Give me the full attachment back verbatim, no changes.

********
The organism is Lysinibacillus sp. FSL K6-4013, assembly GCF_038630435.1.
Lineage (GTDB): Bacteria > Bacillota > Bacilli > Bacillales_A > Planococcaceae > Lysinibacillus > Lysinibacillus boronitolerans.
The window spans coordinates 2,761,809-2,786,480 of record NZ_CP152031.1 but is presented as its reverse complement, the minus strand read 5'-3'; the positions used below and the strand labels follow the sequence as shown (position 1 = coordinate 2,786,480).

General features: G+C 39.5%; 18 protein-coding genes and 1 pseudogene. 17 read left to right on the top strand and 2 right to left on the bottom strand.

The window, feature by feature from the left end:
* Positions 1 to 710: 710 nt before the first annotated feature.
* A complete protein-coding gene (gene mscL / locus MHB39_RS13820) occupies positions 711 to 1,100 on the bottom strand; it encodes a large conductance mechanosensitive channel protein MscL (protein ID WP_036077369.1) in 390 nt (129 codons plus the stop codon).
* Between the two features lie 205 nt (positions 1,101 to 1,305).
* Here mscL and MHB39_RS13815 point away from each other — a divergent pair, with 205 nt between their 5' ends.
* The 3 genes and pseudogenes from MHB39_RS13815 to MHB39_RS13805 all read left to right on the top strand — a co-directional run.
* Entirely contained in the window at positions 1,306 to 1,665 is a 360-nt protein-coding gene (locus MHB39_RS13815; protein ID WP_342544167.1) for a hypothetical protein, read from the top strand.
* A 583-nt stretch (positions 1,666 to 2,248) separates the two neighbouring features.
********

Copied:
The organism is Lysinibacillus sp. FSL K6-4013, assembly GCF_038630435.1.
Lineage (GTDB): Bacteria > Bacillota > Bacilli > Bacillales_A > Planococcaceae > Lysinibacillus > Lysinibacillus boronitolerans.
The window spans coordinates 2,761,809-2,786,480 of record NZ_CP152031.1 but is presented as its reverse complement, the minus strand read 5'-3'; the positions used below and the strand labels follow the sequence as shown (position 1 = coordinate 2,786,480).

General features: G+C 39.5%; 18 protein-coding genes and 1 pseudogene. 17 read left to right on the top strand and 2 right to left on the bottom strand.

The window, feature by feature from the left end:
* Positions 1 to 710: 710 nt before the first annotated feature.
* A complete protein-coding gene (gene mscL / locus MHB39_RS13820) occupies positions 711 to 1,100 on the bottom strand; it encodes a large conductance mechanosensitive channel protein MscL (protein ID WP_036077369.1) in 390 nt (129 codons plus the stop codon).
* Between the two features lie 205 nt (positions 1,101 to 1,305).
* Here mscL and MHB39_RS13815 point away from each other — a divergent pair, with 205 nt between their 5' ends.
* The 3 genes and pseudogenes from MHB39_RS13815 to MHB39_RS13805 all read left to right on the top strand — a co-directional run.
* Entirely contained in the window at positions 1,306 to 1,665 is a 360-nt protein-coding gene (locus MHB39_RS13815; protein ID WP_342544167.1) for a hypothetical protein, read from the top strand.
* A 583-nt stretch (positions 1,666 to 2,248) separates the two neighbouring features.